Bentley Continental GT

From Bentley press: Featuring a 6-litre, 12 cylinder, twin-turbocharged, engine with more than 500bhp driving all four wheels through a paddle-operated, six speed automatic gearbox, the Continental GT offers true supercar performance combined with the interior space, versatility and ease of ownership to make it not merely viable as an everyday car, but a natural for the role. In this respect as well as many others, Bentley believes the Continental GT to be unique. 

The Continental GT is being designed and engineered by Bentley at Crewe and will be manufactured there in all-new facilities that combine state of the art technologies with the unique hand finishing and attention to detail that have been the hallmark of all cars to wear the winged 'B'. It goes on sale in the second half of 2003 and will bring the prospect of Bentley ownership to a wider audience of discerning enthusiasts than ever before. And while the Continental GT is a Bentley from bumper to bumper, the role of the company's Volkswagen parent can scarcely be ignored. 

The key to honouring Bentley's design past without simultaneously creating an inappropriately 'retro' car, was to take the design philosophy that inspired cars such as the Bentley Speed Six of 1928 and the 1952 R-type Continental and use it in an entirely contemporary context. 'What you are looking for,' says van Braeckel, 'are the things that gave those cars such presence and a stance that shouted 'Bentley' at anyone who looked at them. It translated perfectly from the pre to the post-war era and so it does from there to the present day. Understand that and you can forget about the past.'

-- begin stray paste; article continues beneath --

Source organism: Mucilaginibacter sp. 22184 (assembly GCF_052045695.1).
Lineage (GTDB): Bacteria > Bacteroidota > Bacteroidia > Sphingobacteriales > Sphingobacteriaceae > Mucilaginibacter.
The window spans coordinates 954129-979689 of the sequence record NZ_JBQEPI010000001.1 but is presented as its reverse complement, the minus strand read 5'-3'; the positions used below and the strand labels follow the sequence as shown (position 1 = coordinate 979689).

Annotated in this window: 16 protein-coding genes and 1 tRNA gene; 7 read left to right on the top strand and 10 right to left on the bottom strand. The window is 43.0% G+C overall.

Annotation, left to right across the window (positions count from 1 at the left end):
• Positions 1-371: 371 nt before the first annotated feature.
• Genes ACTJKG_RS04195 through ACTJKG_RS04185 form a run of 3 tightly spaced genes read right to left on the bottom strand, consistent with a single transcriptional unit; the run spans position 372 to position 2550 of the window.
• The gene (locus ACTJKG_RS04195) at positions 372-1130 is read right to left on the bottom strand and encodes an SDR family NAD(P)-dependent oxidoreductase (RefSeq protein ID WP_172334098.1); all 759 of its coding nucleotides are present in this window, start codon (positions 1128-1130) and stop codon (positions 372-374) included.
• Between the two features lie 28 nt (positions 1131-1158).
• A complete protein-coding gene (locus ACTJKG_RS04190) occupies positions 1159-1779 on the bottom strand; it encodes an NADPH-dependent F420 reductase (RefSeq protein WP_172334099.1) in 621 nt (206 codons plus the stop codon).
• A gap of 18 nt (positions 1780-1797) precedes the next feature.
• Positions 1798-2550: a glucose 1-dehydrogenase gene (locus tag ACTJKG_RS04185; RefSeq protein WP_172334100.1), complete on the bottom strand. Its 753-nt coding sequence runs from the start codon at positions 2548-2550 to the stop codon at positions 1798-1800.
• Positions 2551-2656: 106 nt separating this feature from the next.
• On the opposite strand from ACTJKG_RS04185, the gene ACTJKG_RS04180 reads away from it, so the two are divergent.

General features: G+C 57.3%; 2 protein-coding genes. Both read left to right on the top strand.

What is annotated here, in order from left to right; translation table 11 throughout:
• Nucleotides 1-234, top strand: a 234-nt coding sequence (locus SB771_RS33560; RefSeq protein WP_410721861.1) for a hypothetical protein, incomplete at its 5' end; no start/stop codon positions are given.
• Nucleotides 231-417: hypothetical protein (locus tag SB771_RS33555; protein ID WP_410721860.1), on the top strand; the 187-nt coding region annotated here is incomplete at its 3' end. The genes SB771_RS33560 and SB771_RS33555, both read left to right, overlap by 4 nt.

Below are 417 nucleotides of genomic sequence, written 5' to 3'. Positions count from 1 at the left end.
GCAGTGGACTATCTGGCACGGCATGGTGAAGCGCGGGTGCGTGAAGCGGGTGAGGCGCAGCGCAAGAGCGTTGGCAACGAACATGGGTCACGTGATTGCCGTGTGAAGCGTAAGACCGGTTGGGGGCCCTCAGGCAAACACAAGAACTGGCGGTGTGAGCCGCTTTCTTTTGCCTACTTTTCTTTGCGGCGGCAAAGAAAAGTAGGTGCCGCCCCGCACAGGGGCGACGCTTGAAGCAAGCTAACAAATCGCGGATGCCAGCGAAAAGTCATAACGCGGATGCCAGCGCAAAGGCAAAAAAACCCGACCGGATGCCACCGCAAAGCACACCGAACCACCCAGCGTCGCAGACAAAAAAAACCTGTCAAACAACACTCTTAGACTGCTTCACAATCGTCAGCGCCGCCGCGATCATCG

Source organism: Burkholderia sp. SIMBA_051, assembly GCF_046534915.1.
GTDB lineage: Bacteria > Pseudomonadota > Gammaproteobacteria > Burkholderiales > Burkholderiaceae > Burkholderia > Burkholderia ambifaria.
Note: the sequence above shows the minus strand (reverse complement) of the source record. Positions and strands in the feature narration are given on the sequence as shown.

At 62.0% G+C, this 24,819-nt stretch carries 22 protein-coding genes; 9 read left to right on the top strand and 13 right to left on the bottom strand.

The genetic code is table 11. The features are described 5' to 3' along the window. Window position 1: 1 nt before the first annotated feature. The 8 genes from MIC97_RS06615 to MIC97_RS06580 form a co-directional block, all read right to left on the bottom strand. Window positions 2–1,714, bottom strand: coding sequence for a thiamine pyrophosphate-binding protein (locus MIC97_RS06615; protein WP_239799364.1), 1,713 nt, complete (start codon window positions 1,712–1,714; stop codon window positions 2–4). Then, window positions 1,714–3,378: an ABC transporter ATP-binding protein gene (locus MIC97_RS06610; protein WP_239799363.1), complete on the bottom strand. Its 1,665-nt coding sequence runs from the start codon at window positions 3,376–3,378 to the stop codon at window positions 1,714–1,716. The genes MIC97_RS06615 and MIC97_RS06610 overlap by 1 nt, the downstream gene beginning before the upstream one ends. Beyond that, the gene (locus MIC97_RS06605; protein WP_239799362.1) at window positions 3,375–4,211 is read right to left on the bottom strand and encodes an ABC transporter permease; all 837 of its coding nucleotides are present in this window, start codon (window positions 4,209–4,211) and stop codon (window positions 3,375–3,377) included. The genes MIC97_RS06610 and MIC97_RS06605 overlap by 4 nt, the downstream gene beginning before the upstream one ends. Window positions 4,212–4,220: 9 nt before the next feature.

Bentley's design philosophy for the Continental GT can be quantified as follows: the car must have a short front overhang and an overtly dominant bonnet expressed by the unusually large distance between the front axle line and the A-pillar.

The W12 formation engine was a natural choice for Bentley. Not only did it have the potential to deliver these objectives, it also boasted the incredibly compact dimensions required to realise the Continental GT's packaging requirements.

Using two turbochargers on an engine with two banks of cylinders has many advantages over the old, single turbo method. For a start, because there are two of them, each turbo is much smaller than would be a single unit designed for the same purpose. This means they have less inertia and therefore accelerate up to and back down from operating speed much more quickly, minimising turbo-lag. Two turbochargers also means the car's catalytic converters can be sited next to the exhaust manifold where they heat up extremely quickly, offering greatly reduced exhaust emissions, particularly when the engine is cold.

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